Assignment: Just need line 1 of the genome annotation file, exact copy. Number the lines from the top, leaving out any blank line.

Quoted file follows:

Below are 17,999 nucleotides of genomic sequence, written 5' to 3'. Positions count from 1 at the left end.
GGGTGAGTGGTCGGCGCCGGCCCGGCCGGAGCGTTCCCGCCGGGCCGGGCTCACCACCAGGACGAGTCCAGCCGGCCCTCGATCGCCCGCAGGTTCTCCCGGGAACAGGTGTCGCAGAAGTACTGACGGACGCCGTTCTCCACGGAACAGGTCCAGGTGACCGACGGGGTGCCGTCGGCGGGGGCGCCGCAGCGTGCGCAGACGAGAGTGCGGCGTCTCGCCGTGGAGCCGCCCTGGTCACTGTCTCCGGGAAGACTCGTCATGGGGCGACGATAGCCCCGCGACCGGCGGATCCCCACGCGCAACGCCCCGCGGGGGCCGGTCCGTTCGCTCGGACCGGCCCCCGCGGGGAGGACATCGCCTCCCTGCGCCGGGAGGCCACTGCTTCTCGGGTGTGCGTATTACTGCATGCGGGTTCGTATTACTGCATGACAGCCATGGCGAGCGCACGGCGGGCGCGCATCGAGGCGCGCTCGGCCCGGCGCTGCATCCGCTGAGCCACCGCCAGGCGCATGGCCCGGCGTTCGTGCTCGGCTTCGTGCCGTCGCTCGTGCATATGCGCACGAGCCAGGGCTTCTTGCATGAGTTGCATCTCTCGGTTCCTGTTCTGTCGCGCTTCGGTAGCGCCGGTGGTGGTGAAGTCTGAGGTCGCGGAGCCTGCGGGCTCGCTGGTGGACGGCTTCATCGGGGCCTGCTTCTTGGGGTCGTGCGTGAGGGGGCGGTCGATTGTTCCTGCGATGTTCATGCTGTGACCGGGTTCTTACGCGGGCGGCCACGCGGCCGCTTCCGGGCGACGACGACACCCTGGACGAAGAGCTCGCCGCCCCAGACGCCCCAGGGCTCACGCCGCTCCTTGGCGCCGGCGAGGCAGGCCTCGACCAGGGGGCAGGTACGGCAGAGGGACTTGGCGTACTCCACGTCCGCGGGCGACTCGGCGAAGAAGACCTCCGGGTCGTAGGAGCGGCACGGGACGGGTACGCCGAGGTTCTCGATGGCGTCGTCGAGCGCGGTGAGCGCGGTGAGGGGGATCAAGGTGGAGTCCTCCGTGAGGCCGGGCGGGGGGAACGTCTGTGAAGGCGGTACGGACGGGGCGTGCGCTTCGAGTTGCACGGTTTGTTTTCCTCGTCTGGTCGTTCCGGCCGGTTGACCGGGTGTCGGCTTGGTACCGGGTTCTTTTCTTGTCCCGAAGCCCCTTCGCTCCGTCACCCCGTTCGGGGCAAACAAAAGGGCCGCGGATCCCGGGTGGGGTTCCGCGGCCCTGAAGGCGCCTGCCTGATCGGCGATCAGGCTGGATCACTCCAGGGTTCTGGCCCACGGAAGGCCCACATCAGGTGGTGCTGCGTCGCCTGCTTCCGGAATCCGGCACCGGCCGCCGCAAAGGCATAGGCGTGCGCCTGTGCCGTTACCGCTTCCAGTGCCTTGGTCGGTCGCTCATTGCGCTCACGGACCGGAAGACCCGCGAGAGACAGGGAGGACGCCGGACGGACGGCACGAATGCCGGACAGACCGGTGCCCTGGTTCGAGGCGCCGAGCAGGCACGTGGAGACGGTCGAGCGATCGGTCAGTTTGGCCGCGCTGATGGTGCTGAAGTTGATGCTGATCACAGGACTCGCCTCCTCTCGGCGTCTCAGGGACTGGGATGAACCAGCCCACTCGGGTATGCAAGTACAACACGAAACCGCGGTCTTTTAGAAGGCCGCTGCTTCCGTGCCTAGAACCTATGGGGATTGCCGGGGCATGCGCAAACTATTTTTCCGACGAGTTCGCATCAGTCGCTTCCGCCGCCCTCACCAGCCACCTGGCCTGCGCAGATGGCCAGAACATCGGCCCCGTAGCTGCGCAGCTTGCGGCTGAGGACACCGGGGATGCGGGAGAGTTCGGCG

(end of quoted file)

Below are 17,999 nucleotides of genomic sequence, written 5' to 3'. Positions count from 1 at the left end.